This research received no external funding.

Institutional Review Board Statement

The study was conducted according to the guidelines of the Declaration of Helsinki. The project identification code is 154/17 (date 28 July 2017).

Informed Consent Statement

Informed consent was obtained from all subjects involved in the study.

Data Availability Statement

The datasets generated and analyzed during this study are available from the corresponding author upon reasonable request.


The authors wish to thank the Italian Association of Referees (AIA, Associazione Italiana Arbitri) and Marcello Nicchi, the Regional Committee of the AIA (CRA, Comitato Regionale Arbitri) in Lazio and Luca Palanca, all members of the section Roma 1 of this Committee, and the athletic referent for the Lazio region, Gianluca Perna, for their general administrative assistance. We also extend our thanks to all the referees who participated in the study. Their support of our study does not constitute an endorsement of its results or the content of this article.

Conflicts of Interest

The authors declare no conflict of interest.


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Figure 1. Study protocol flowchart.
Figure 1. Study protocol flowchart.
Jfmk 06 00059 g001
Figure 2. Scatter plots of the significant correlations between the results of FIFA/AIA official tests and other field-based fitness tests.
Figure 2. Scatter plots of the significant correlations between the results of FIFA/AIA official tests and other field-based fitness tests.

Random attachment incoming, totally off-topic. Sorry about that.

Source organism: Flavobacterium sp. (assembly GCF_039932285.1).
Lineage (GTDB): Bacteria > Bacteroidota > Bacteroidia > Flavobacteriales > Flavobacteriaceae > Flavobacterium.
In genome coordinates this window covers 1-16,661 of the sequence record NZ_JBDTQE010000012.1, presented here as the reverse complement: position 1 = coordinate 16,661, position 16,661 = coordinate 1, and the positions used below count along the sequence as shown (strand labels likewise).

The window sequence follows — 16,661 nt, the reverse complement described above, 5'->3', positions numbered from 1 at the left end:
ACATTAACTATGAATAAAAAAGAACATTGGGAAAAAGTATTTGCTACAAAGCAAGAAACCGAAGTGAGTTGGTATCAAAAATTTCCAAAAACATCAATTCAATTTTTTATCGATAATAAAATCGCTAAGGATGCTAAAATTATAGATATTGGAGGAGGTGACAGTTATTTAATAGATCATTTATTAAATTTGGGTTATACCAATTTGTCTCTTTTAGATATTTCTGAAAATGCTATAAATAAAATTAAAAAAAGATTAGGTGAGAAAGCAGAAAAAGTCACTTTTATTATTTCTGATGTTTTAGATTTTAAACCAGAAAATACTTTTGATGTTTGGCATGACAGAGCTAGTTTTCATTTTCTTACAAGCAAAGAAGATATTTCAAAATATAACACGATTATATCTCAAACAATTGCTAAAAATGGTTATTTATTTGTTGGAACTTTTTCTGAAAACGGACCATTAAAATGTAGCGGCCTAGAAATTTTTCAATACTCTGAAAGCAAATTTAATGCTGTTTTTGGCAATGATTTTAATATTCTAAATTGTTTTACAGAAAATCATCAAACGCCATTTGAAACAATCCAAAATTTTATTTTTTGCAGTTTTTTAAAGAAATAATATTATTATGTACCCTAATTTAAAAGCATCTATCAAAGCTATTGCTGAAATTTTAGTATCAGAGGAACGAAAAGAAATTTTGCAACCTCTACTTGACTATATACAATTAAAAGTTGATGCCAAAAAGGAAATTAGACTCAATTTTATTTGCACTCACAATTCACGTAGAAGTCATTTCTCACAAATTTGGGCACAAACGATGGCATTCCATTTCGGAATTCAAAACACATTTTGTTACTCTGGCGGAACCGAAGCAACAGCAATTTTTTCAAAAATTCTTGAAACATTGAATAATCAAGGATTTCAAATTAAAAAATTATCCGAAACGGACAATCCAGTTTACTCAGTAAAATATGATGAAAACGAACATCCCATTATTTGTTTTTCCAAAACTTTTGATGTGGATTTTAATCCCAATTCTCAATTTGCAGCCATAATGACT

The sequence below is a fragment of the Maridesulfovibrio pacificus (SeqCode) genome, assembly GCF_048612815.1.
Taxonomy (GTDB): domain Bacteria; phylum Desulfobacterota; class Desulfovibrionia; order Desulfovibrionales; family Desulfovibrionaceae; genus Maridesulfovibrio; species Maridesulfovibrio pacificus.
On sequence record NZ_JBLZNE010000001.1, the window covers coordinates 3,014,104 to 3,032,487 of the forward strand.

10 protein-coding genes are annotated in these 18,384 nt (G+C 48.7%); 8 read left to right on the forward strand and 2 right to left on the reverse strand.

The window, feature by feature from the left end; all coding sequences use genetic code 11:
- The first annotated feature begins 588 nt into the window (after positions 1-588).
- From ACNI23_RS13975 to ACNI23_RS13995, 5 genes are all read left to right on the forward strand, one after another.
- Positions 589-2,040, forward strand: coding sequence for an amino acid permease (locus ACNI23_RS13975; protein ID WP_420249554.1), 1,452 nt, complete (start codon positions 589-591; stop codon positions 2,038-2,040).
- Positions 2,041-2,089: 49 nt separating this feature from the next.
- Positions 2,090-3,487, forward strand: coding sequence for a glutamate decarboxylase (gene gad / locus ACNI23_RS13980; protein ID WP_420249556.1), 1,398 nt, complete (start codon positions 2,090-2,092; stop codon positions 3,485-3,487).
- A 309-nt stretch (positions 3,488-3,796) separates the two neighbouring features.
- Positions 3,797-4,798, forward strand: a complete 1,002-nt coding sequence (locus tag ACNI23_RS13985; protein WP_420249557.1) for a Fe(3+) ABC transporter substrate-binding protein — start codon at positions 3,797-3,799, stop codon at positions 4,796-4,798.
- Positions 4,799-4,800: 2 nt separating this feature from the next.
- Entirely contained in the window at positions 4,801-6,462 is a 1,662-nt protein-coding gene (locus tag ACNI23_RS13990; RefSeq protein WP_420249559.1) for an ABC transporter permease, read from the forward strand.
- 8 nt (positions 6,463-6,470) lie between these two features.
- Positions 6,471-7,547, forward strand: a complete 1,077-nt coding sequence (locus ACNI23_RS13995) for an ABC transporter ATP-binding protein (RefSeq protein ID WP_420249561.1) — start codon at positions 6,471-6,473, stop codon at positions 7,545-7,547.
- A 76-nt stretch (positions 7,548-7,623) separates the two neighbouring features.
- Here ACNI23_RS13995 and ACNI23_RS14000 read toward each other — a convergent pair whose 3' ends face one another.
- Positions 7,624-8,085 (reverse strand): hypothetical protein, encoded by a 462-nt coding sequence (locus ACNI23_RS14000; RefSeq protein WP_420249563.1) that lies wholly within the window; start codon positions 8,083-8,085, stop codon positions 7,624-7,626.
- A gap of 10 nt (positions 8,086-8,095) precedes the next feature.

Jfmk 06 00059 g002
Table 1. Anthropometric characteristics of the participants (n = 30).
Table 1. Anthropometric characteristics of the participants (n = 30).
Height (cm)180.366.33168–191
Weight (kg)73.677.3859.2–89
Waist circumference (cm)78.355.9767–93
BMI (kg/m2)22.652.0718.58–27.58
Table 2. Results of FIFA/AIA official tests and other field-based fitness tests (n = 30).
Table 2. Results of FIFA/AIA official tests and other field-based fitness tests (n = 30).
FIFA/AIA official tests:
6 × 40-m sprint (s)5.630.185.34–6.03
YO-YO IR1 (m)1678.62292.671320–2280
Other field-based fitness tests:
HGS, dominant hand (kg)46.145.5535.65–60
HGS, non-dominant hand (kg)42.365.2133.85–58.5
SLJ (cm) 225.8817.52201.5–265
SQJ (cm)1093.0385.59926–1239
SaR (cm)19.698.931.5–38
IA (s)16.370.7815.35–18.44
Table note: Yo-Yo IR1 = Yo-Yo Intermittent Recovery test, SLJ = standing long jump, SQJ = standing quintuple jump, SaR = sit-and-reach test, IA = Illinois Agility, HGS = hand-grip strength.
Table 3. Correlation coefficients between the results of FIFA/AIA official tests and other field-based fitness tests.
Table 3. Correlation coefficients between the results of FIFA/AIA official tests and other field-based fitness tests.
Test6 × 40-m SprintYO-YO IR1
HGS, dominant−0.30 (0.112)0.45 (0.014) *
HGS, non-dominant−0.18 (0.351)0.41 (0.031) *
SLJ0.04 (0.850)0.02 (0.917)
SQJ0.06 (0.772)0.16 (0.401)
SaR−0.01 (0.982)0.28 (0.137)
IA0.63 (0.001) *−0.29 (0.119)
Table note: Data are reported as correlation coefficient, r (significance level, p). * denotes statistically significant correlation (p < 0.05).
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Romano, V.; Tuzi, M.; Di Gregorio, A.; Sacco, A.M.; Belviso, I.; Sirico, F.; Palermi, S.; Nurzynska, D.; Di Meglio, F.; Castaldo, C.; et al. Correlation between Official and Common Field-Based Fitness Tests in Elite Soccer Referees. J. Funct. Morphol. Kinesiol. 2021, 6, 59.

AMA Style

Romano V, Tuzi M, Di Gregorio A, Sacco AM, Belviso I, Sirico F, Palermi S, Nurzynska D, Di Meglio F, Castaldo C, et al. Correlation between Official and Common Field-Based Fitness Tests in Elite Soccer Referees. Journal of Functional Morphology and Kinesiology. 2021; 6(3):59.

Chicago/Turabian Style

Romano, Veronica, Manuel Tuzi, Ada Di Gregorio, Anna Maria Sacco, Immacolata Belviso, Felice Sirico, Stefano Palermi, Daria Nurzynska, Franca Di Meglio, Clotilde Castaldo, and et al. 2021. "Correlation between Official and Common Field-Based Fitness Tests in Elite Soccer Referees" Journal of Functional Morphology and Kinesiology 6, no. 3: 59.